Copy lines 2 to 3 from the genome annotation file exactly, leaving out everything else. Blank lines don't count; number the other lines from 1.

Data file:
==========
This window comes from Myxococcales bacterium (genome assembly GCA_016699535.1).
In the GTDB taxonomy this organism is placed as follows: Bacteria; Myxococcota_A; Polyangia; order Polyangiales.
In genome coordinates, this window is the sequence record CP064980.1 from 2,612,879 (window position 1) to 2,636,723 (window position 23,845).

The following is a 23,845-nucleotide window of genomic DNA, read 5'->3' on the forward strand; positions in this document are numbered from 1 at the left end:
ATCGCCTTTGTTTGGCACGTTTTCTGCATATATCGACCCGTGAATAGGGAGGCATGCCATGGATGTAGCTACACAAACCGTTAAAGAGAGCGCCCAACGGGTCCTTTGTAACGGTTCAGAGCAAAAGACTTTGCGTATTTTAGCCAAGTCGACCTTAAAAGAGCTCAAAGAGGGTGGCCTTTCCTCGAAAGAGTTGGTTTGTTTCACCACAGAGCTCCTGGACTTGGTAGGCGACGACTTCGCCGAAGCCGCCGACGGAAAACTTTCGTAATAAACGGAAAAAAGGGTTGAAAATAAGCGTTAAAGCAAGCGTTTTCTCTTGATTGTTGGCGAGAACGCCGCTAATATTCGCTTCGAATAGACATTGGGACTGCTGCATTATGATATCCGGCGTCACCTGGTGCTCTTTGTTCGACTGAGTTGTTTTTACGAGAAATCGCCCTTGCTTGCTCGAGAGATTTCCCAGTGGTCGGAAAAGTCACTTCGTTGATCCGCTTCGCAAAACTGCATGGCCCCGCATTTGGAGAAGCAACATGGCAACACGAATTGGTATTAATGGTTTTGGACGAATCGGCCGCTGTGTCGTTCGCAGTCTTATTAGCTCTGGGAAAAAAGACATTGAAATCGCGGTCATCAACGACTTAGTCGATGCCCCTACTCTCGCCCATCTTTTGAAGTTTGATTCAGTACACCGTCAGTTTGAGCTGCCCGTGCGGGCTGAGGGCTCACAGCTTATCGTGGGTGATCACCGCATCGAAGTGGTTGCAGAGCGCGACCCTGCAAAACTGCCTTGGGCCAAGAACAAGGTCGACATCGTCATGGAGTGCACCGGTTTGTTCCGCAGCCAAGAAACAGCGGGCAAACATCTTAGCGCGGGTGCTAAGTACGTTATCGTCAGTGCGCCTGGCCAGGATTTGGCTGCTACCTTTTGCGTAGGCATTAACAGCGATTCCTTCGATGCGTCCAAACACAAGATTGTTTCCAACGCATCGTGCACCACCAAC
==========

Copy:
In the GTDB taxonomy this organism is placed as follows: Bacteria; Myxococcota_A; Polyangia; order Polyangiales.
In genome coordinates, this window is the sequence record CP064980.1 from 2,612,879 (window position 1) to 2,636,723 (window position 23,845).